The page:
The following are the steps I used in the order I used them. I broke the steps down into design, materials, and construction for my purposes:

  • D – Insert graphics onto to title page (30 mins)
  • D – Insert graphics onto colophon (10 mins)
  • D – Change text on copyright page (10 mins)
  • D – Change text on colophon (5 mins)
  • D – Fix dash on heart, spade and diamond (5 mins)
  • M – Cut out 3×3 cardboard pieces (100) (2 hours)
  • M – Cut out 6×3 black construction paper (30) (30 mins)
  • M – Cut out 6×3 red construction paper (20) (30 mins)
  • M – Cut out 3×3 black construction paper (10) (15 mins)
  • M – Cut out 3×3 red construction paper (10) (15 mins)
  • M – Print and cut out info pages (copyright, title and colophon) (30) (1 hour)
  • M – Print and cut out graphic pages (40) (2 hours)
  • M – Cut out plain hinges (90) (45 mins)
  • C – Fold graphic pages (40) (2 hours)
  • C – Cut out cover cutouts (cardboard) (10) (20 mins)
  • C – Tape info pages (30) (30 mins)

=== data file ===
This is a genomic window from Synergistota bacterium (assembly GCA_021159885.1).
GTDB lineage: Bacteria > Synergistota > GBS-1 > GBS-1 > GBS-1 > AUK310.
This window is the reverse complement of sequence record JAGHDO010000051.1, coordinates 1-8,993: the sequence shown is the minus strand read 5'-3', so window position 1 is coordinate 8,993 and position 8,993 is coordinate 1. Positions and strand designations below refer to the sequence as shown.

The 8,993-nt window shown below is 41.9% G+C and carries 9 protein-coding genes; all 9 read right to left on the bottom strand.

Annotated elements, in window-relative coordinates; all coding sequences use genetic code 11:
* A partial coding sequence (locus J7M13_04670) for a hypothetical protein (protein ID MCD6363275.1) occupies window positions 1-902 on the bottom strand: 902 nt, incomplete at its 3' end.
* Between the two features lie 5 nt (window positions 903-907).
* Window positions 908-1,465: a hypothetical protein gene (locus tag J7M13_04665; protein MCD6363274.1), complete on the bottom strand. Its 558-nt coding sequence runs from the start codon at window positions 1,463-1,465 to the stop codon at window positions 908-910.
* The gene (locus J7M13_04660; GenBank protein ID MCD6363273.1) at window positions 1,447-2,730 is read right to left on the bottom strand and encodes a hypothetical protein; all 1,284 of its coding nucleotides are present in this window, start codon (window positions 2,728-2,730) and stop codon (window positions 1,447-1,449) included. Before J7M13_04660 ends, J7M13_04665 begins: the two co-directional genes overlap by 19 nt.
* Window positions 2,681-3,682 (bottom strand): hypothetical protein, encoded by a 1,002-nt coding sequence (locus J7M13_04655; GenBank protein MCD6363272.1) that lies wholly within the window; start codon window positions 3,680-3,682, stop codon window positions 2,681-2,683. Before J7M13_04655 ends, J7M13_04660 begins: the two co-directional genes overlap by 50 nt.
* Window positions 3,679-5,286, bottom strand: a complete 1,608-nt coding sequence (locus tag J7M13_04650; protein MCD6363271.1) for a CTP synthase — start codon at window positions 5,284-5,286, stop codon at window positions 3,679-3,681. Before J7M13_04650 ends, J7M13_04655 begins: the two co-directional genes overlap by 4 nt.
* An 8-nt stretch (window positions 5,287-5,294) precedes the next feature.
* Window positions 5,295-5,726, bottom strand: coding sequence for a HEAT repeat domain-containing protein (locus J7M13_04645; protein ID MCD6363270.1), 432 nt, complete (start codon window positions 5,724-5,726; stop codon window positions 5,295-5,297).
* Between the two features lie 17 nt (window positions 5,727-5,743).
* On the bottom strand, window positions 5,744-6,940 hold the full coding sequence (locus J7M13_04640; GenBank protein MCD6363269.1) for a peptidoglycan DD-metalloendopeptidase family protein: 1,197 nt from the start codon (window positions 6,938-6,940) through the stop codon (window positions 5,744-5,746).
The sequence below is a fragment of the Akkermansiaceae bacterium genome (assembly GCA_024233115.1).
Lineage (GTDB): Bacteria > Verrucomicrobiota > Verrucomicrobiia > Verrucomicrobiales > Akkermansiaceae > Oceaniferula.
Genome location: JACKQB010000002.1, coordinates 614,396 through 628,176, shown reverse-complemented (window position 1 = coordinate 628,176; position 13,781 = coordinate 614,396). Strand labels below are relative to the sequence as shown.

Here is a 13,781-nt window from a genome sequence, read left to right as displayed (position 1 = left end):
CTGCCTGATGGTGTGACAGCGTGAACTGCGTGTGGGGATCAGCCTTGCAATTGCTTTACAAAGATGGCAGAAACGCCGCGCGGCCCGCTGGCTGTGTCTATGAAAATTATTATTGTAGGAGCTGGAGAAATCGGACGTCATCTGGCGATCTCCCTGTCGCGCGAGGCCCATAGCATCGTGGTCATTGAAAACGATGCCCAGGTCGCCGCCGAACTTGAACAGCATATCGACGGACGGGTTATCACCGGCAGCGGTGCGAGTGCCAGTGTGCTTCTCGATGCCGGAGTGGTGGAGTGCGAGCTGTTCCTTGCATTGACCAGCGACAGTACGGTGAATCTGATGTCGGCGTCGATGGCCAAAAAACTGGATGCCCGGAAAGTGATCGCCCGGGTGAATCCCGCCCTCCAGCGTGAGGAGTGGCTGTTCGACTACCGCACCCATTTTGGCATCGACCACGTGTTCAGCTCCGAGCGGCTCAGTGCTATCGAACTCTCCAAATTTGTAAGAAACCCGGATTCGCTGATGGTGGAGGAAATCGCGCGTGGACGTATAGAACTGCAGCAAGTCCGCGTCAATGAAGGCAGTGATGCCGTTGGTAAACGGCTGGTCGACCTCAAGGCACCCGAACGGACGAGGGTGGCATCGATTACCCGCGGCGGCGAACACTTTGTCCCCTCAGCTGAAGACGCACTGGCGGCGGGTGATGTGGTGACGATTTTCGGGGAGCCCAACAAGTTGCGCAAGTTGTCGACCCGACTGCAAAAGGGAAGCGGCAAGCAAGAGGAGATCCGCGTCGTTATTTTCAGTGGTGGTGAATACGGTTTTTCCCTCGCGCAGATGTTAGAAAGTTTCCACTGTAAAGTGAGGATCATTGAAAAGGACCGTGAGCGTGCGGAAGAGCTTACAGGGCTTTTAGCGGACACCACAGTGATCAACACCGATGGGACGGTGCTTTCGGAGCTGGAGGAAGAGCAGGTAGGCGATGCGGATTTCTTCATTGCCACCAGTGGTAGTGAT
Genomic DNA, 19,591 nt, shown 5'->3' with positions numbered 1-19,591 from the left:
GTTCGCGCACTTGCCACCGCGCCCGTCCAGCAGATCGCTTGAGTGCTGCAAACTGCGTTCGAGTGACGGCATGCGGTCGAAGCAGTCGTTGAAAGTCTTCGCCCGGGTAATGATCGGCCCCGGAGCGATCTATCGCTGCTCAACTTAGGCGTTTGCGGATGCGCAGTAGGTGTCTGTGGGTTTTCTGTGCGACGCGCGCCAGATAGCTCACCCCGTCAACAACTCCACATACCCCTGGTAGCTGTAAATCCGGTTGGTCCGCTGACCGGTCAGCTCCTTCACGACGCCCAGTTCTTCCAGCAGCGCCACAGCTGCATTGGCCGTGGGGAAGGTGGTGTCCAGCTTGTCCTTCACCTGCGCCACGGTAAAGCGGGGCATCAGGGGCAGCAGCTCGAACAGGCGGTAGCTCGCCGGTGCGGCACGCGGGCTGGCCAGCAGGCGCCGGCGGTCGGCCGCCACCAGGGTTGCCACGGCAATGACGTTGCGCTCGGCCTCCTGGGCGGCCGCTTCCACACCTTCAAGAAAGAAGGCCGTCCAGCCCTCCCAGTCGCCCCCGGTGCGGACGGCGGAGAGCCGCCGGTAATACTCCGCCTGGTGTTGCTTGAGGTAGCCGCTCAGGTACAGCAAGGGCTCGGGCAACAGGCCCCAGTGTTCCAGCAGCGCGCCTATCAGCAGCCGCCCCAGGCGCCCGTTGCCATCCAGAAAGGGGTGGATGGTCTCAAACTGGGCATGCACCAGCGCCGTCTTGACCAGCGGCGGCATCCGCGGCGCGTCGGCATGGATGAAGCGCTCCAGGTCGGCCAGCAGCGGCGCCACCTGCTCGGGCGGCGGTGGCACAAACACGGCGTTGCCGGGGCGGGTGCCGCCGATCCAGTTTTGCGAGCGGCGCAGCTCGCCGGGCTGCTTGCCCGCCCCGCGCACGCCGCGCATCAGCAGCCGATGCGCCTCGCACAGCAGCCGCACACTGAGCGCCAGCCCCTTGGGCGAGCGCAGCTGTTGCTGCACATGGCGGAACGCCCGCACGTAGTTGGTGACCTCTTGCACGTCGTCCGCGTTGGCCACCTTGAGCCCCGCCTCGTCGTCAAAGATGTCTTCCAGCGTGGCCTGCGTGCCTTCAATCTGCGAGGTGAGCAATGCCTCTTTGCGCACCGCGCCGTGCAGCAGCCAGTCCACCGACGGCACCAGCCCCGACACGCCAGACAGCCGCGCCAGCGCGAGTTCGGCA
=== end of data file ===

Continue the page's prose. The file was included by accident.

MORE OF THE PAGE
• C – Apply plain hinges (90) (2 hours)
  • C – Apply construction paper hinges (50) (1 hour)
  • C – Tape covers (20) (10 mins)
  • C – Cut out cover cutouts (construction paper outside cover) (10) (15 mins)
  • C – Cut out cover cutouts (construction paper inside cover) (10) (15 mins)

For a total of 14 hours and 15 minutes. That’s about right.

The best part of this project is that I was able to catch up on my movie watching. Most of this didn’t need dedicated thought, so I was able to watch the Netflix DVDs I’ve had sitting on my TV stand since before Christmas. I had literally not watched an entire movie since MLK weekend when I battled insomnia that eventually sent me to prescription drugs. But that’s a story for another day. Since I started this project, mockup included, I watched almost a movie each night on average while working on this project. Here is a list of what I’ve seen because of this project and the grades out of ten that I give them: